Like all methods on Genome3D, the VIVACE pipeline is based on homology modelling, which at its core depends on detecting and using structural similarity to derive information about our systems. What kind of information is most valuable to us will depend on our research, but, structurally, it will invariably come from the homologues we find.
While in some cases we are lucky to find even one, in others we are spoilt for choice. Depending on our goals, the selection might not make much difference, but it may also potentially lead to the disagreements we can observe on Genome3D. In any case, the variety of options itself can often give us valuable insights about the system.
Through its use of the TOCCATA database, the VIVACE pipeline is designed from its conception to be aware of the variety of templates and to try and present it and use it efficiently.
Go to the Genome3D page for uniprot:Q8N427 and click on one of the FUGUE links. It doesn't matter whether SCOP- or CATH-based, they both lead to the same place. That page displays the detailed FUGUE results against the profiles of the TOCCATA database. The first column indicates the profile hit and it shows why the choice of resource made no difference: internally, TOCCATA uses its own SCOP/CATH consensus system to categorise domains, which can be seen in how some profiles are labelled with a nomenclature from SCOP, CATH or both. Unlike Genome3D's own consensus endeavour, the objective was not so much the analysis and comparison of the resources, but to cluster domains from both systems into as few sensible and consistent groups as possible (which is the reason why SCOP was used at the family level instead of superfamily, as you may notice). The length column describes the length of the listed profile. The Z-score column shows the significance of the profile for a given region of the sequence, specified on the last. It is colour-coded for guidance, but basically anything over a value of 6 should be safe to assume as similar and over 4 as likely so.
Click on the name of a profile (a good example would be d.58.6.1-220.127.116.11). It will take you the primary page of a TOCCATA profile. It consists of three sections:
- A JOY formatted alignment of representative sequences: JOY uses typography and formatting to encode structural information into a sequence alignment that can be viewed at a glance to facilitate inspection and comparison of structures, often without needing to visualise 3D structures. The basic original format includes information such as secondary structure, solvent exposure and main chain hydrogen bonding and its key can be seen here, However, the XSuLT extension potentially adds many other features, such as residue depth, inter-residue contacts (not currently displayed), interface and ligand binding residues, as well as data from further such as sequence conservation (entropy) and RMSD from superposition, which highlights areas of spatial variability in a fold.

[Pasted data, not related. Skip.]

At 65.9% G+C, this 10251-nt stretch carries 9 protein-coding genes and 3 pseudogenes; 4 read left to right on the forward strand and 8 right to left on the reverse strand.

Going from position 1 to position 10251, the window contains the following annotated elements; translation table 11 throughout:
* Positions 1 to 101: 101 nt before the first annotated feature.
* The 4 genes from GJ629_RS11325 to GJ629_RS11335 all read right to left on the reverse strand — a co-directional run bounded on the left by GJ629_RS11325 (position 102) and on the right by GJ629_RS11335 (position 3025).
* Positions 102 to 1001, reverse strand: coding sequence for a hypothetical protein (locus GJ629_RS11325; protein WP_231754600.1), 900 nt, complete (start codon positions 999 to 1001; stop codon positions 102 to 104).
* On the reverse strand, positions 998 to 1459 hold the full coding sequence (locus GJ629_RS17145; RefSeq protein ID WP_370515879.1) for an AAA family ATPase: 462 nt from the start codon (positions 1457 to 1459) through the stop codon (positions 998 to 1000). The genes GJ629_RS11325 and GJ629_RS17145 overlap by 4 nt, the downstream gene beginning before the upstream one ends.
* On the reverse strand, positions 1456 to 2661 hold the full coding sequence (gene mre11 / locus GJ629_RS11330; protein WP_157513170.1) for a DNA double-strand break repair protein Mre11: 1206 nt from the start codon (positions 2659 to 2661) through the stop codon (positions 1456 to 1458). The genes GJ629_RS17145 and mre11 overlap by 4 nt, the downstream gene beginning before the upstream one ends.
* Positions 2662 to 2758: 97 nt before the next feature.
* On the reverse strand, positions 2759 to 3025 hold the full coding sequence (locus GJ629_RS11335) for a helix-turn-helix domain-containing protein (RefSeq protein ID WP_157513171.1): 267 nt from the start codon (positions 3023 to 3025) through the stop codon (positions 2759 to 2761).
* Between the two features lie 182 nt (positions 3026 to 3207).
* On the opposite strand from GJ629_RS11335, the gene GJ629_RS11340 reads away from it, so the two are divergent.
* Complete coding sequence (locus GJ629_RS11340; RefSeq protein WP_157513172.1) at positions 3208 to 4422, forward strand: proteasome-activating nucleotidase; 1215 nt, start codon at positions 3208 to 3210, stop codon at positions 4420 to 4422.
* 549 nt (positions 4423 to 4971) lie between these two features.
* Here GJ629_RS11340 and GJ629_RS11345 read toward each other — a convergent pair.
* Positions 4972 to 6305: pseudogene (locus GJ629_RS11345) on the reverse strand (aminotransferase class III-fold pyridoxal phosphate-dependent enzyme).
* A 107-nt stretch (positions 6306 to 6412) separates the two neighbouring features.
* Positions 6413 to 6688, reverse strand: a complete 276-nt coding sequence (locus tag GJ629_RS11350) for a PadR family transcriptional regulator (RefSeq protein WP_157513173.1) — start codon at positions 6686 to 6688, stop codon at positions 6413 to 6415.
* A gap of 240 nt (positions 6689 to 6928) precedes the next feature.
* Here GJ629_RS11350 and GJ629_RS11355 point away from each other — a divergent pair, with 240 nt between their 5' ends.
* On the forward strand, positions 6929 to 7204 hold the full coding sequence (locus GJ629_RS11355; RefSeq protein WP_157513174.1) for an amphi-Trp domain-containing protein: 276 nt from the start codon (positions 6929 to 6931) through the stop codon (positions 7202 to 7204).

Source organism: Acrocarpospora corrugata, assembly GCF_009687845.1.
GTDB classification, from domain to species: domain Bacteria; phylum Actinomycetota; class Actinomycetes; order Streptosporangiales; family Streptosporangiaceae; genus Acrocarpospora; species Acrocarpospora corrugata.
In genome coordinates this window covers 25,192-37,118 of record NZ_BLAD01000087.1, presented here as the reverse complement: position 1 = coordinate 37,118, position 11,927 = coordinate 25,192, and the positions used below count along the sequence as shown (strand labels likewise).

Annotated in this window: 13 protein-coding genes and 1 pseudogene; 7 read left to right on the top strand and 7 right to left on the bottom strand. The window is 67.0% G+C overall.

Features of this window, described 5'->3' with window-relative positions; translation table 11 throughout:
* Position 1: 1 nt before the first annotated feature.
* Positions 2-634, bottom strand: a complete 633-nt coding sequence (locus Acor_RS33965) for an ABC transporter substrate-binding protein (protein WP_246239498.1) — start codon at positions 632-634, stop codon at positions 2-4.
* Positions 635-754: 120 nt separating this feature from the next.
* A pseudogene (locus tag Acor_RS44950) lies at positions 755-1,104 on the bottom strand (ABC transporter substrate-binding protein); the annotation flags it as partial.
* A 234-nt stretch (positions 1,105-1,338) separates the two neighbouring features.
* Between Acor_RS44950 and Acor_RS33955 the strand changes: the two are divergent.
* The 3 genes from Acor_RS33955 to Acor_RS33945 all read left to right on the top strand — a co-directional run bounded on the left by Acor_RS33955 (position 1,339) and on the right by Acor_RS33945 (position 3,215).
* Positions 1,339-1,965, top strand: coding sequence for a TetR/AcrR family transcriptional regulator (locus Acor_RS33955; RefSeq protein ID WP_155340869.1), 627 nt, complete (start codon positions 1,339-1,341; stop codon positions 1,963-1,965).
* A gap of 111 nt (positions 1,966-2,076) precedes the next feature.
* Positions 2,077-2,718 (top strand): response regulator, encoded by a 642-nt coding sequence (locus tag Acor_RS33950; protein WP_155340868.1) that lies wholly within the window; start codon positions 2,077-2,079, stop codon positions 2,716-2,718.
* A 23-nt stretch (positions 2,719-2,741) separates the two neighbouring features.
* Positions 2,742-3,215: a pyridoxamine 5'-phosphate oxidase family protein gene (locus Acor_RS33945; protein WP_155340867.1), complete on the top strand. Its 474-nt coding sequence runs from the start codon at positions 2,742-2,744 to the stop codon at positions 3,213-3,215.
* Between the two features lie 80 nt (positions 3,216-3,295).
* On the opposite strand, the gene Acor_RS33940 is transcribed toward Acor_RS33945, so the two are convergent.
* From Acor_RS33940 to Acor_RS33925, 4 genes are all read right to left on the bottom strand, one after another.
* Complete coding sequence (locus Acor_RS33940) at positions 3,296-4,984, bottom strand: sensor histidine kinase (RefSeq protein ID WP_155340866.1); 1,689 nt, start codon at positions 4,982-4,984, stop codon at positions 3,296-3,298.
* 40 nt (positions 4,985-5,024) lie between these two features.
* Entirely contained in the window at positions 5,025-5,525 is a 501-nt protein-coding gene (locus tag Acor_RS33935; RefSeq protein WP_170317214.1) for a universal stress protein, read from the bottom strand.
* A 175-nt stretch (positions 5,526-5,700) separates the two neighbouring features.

- A list of related profiles: There are a few ways in which a profile can be related to others. For instance, in this case there is 18.104.22.168. You might notice that the 22.214.171.124 superfamily is also part of the current consensus profile. However, the structures on that profile have not been characterised under SCOP, and TOCCATA, rather than make assumptions about whether they should belong in the consensus, prefers to create an individual profile for them (incidentally, this CATH/SCOP pair happens to be a "Bronze" mapping on Genome3D, since there are some SCOP assignments to the parent superfamily that do not match the CATH one). Another way profiles can be related, not exemplified in this case, is when one of the elements can be found in any multi-domain patterns present on TOCCATA.
- A list of all domains or chains belonging to this profile: This presents all PDBs in this profile clustered at various identity thresholds and annotated according to their conformational status, in addition to experimental data. Chains with the same cluster number/colour, belong to the same cluster at the given threshold.
The button at the bottom of the page allows you to align any sequence to that particular profile using FUGUE. The resulting page will provide the estimated Z-score for the alignment as well as give the option of customising the template selection (including those from related profiles, if so desired).
Let's go back to the result page for the VIVACE prediction, and go under the "Model and alignments" tab. There we can view an interactive model of each predicted domain along with an XSuLT representation of the alignment used to generate the model. In addition to the features seen on the TOCCATA website, when used on an alignment with sequences or models in addition to structures, XSuLT also includes secondary structure and disorder prediction for the sequence, represented as a coloured line (red for helix, blue for strand, green for disorder) on top of the modelled sequence, which can help to assess the quality of the alignment that is critical to the resulting model.